Since returning from vacation last week, I have struggled with the return to "normal" life. I forgot about a meeting I had, and I just haven't gotten into the autumn routine yet. (I know it is still technically summer, but school has started for youngest daughter.)
September's visiting teaching message speaks to me. It's all about self-reliance. I decided to use the photo of the Moulton barn, together with five principles of self-reliance, for a handout to accompany the lesson.
Update: I've been told that for some, right-clicking doesn't work for printing. Click herefor the link to the picasa album. You should be able to print from there. (I hope!)
Every August I am able, I find myself at Brigham Young University in Provo, Utah, for Education Week. About 20,000 individuals from all over--I've met folks from as far away as New Zealand--gather together to enjoy classes on numerous topics.
Today's TToT post captures some of my thoughts from this year's experience.
As we left Yellowstone last week, we decided to drive through Grand Teton National Park. Both my sister and my parents had arrived at Yellowstone via Grand Teton, and they both had ideas of what we might want to see. My sister suggested we stop at Jenny Lake; my dad suggested we go by Mormon Row and see the barns. We picked up a brochure as we entered the national park. As we read it, our route became obvious: the barns at Mormon Row had the Moulton name, a name of John's ancestors!
My daughter-in-law taught my son a nifty household tip that I wish I had known years and years ago. I do not enjoy cutting up onions; not only do they make me cry, they leave an odor on my hands. A food processor attachment on my blender solved problem number one, but if I happened to touch raw onions, I still had problem number two.
My parents celebrate their 50th anniversary this year. My dad asked us kids to arrange a major surprise for my mom this summer. My brother, sister, and I, together with my dad, plotted and schemed for a year. Last Saturday, on my mom's birthday, we surprised my mom at Old Faithful in Yellowstone. I have much for which to be thankful this week.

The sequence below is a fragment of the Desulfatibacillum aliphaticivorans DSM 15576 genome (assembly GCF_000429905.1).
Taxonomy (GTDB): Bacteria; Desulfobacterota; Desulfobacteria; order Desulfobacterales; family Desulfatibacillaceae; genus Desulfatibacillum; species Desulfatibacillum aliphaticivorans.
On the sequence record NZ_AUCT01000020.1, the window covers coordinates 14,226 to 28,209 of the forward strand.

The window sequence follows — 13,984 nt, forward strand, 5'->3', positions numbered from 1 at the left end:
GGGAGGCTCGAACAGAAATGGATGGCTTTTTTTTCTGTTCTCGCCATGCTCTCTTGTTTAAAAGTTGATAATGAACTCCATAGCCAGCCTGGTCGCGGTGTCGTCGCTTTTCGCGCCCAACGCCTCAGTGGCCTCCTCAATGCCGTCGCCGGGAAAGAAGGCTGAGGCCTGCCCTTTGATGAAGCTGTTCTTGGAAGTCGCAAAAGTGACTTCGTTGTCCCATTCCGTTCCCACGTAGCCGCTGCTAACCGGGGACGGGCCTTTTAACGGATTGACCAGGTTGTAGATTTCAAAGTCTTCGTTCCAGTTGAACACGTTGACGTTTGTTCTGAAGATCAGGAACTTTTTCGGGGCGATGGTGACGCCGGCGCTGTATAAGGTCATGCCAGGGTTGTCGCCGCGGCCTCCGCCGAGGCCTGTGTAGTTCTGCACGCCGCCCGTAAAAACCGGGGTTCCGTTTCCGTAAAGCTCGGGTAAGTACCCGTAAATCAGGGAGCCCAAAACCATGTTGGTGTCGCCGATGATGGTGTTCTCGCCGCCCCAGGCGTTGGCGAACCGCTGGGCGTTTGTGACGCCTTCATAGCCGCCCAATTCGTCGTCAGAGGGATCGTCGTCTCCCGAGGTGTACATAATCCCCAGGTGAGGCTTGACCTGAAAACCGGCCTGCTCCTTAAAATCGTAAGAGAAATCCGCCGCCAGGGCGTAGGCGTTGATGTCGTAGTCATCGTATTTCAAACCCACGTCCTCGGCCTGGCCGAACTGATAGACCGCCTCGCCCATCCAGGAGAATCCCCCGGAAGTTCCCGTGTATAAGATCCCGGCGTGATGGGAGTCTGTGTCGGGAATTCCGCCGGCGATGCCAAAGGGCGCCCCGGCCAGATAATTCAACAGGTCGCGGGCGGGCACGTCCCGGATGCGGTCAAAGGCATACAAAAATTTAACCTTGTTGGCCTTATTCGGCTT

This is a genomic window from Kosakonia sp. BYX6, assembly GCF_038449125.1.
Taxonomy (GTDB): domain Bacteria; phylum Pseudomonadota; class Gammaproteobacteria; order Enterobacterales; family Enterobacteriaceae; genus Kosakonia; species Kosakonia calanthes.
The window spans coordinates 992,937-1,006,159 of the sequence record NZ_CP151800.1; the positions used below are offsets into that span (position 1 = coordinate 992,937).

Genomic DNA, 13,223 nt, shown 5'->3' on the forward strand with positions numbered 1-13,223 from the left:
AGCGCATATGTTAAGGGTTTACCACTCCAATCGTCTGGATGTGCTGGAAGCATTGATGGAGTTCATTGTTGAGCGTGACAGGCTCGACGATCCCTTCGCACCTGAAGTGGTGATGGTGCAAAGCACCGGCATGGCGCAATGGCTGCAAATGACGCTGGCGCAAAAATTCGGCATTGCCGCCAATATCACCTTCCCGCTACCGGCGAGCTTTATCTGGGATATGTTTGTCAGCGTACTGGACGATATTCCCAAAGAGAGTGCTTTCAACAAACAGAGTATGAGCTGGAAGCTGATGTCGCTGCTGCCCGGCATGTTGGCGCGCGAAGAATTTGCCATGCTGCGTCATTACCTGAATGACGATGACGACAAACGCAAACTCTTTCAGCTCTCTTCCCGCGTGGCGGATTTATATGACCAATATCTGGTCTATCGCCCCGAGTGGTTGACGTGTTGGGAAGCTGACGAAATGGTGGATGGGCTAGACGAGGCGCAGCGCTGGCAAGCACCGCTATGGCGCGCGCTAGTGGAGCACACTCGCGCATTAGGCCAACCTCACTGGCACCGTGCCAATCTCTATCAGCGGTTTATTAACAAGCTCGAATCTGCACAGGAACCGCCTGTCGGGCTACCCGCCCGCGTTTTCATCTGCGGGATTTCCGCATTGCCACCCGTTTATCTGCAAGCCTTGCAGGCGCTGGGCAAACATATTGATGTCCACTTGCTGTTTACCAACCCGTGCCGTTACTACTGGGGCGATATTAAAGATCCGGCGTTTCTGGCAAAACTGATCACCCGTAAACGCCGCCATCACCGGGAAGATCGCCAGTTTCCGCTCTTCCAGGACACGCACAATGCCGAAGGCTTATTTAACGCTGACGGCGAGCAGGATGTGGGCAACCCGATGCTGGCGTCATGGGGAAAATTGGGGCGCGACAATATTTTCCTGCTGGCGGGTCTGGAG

1. I'm thankful for Dad and Mom, who made this whole reunion possible. Without them, I wouldn't be part of this wonderful family.
Hee hee hee. If all goes as scheduled, by the time you are reading this, my mom will have had a wonderful surprise. The planning began about a year ago, but I think my dad has been dreaming of this for about 5 years.
I spent many hours in my childhood snuggled up on the couch with my nose in a book. I love to see children reading. I hope to pass on the wonders of books to my children and grandchildren. When I found this patternfor the Reading Quilt, I knew I wanted to make one for my granddaughter, and each future grandchild.
I think I'm a bit weird, but I sometimes feel like I need to reinvent the wheel for my recipes to "count."If a recipe calls for a mix, then I have a hard time calling it homemade. If I think about it, this makes no sense. Unless I'm going to grow all my food, I'm going to have to make dowith some shortcuts here and there.
I'm fortunate to have photos of four women I never met, but who paved the way for me: my great-grandmas. Not only do I enjoy seeing their faces, I love to see their attire. I'm not really a hat person, but given some of these photos, maybe I should be.
In three words: be
like Grandma. My grandma turned 96 years
old at the beginning of this year. It’s
one thing to outlive contemporaries; it’s another to do so gracefully. Grandma has managed to live her life quietly,
but with great determination and kindness.